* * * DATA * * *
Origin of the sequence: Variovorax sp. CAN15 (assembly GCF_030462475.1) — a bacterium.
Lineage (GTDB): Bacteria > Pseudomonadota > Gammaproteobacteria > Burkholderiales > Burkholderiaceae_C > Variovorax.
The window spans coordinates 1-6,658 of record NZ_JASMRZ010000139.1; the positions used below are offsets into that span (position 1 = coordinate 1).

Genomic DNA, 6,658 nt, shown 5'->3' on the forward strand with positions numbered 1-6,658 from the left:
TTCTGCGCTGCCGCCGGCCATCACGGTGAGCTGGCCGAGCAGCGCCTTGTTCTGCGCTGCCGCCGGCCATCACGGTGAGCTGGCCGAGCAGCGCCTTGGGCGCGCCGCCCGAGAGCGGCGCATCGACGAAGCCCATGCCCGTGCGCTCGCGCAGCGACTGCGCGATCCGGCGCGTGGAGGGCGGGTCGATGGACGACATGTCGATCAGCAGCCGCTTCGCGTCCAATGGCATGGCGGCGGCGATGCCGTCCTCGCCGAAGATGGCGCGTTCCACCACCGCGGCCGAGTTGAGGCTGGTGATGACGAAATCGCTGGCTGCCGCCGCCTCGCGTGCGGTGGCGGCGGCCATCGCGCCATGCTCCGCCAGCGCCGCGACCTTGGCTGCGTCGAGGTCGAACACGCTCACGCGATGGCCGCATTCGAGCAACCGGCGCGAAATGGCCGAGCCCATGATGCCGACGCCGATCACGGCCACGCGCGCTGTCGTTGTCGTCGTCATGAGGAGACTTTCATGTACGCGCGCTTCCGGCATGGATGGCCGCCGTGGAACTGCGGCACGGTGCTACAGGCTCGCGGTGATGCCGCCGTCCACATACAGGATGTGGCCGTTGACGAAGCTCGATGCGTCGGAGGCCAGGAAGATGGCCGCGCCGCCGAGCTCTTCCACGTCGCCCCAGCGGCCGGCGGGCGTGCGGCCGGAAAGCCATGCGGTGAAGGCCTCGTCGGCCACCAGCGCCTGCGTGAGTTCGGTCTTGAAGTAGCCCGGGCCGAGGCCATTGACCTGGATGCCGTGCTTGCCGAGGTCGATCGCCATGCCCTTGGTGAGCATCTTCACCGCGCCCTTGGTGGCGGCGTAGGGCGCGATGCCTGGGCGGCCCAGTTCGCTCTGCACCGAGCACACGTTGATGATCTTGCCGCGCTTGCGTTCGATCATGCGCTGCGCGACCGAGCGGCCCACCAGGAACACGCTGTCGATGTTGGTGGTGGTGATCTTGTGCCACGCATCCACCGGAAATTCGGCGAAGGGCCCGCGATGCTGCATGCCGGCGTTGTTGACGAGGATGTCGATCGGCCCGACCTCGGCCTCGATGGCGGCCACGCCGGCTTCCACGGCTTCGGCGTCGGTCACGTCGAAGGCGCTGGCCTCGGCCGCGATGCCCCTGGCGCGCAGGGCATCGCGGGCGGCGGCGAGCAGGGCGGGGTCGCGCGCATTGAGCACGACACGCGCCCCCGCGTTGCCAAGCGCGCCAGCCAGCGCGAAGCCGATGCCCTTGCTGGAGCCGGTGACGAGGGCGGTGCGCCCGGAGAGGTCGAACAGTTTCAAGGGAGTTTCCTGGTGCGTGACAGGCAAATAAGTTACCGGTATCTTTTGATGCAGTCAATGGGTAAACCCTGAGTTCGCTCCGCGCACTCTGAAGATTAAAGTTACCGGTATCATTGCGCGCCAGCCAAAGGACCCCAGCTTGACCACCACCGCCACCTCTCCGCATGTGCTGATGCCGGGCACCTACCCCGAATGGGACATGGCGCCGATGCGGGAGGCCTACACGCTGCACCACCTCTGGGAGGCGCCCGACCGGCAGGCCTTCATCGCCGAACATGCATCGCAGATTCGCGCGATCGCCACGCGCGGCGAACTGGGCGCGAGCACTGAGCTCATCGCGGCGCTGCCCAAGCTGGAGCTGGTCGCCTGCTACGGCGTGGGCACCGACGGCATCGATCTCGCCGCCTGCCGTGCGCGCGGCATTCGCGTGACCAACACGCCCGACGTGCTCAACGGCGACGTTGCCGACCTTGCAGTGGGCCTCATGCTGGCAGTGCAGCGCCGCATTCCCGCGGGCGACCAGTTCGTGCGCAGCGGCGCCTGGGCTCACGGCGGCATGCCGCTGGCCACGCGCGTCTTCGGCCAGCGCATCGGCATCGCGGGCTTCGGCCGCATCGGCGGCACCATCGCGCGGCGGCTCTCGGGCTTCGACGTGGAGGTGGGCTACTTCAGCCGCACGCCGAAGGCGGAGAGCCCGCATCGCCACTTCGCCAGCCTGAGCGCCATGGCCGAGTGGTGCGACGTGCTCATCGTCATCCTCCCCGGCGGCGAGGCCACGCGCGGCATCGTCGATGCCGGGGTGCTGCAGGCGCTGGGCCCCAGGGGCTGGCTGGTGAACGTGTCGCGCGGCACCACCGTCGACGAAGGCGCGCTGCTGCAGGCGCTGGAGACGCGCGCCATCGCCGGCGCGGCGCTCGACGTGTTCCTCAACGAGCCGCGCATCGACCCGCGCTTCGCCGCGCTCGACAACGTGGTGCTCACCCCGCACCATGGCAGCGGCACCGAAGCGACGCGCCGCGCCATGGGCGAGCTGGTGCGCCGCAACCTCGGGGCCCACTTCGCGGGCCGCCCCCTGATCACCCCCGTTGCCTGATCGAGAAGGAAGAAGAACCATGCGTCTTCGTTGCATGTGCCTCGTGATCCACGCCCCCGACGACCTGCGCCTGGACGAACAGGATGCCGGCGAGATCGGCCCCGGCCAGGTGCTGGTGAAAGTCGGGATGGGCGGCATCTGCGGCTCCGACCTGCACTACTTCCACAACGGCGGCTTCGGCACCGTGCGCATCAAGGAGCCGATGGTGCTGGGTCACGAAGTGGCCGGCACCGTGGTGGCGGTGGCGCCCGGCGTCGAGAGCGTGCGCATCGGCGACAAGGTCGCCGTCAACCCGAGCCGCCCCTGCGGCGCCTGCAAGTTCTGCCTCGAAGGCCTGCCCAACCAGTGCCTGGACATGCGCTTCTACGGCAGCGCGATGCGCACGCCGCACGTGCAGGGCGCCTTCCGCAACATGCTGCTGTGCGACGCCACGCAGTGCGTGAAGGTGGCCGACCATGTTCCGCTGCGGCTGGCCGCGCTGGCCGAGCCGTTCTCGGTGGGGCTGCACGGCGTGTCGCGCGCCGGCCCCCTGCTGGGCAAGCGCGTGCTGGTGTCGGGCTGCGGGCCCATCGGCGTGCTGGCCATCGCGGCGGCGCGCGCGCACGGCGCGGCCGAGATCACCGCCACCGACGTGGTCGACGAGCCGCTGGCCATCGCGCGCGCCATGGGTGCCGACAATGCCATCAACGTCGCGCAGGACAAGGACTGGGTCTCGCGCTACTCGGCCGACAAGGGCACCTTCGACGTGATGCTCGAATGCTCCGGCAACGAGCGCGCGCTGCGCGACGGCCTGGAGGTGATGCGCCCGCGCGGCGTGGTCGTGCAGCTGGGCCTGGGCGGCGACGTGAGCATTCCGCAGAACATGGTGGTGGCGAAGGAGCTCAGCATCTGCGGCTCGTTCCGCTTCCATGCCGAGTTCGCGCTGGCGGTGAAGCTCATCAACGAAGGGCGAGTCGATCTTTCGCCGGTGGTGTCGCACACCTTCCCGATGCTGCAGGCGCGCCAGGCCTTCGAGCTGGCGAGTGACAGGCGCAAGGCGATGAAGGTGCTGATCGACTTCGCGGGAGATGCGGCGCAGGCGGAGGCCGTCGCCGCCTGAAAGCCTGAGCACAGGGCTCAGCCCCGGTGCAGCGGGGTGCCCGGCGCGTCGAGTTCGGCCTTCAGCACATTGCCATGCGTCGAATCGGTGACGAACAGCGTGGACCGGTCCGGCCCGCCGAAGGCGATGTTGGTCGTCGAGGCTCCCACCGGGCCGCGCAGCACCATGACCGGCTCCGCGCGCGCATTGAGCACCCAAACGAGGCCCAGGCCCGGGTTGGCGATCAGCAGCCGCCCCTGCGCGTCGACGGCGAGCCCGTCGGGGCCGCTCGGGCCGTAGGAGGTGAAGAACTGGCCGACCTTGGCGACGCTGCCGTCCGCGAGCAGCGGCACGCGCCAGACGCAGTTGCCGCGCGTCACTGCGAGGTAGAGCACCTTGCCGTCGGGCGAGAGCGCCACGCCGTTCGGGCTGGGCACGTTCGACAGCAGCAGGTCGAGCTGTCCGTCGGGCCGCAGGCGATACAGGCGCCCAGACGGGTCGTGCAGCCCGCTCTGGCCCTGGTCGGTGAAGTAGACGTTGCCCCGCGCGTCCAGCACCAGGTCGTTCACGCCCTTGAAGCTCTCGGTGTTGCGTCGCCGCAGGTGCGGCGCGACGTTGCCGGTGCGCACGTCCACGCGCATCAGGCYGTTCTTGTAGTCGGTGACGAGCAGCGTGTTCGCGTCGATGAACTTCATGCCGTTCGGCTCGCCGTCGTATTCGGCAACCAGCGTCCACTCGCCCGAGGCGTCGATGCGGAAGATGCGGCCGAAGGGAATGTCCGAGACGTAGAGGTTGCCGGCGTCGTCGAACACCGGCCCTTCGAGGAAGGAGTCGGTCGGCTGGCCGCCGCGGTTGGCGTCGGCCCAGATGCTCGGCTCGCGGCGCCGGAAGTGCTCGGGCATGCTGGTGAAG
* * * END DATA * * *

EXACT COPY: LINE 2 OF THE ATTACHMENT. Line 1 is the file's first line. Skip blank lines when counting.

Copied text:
Lineage (GTDB): Bacteria > Pseudomonadota > Gammaproteobacteria > Burkholderiales > Burkholderiaceae_C > Variovorax.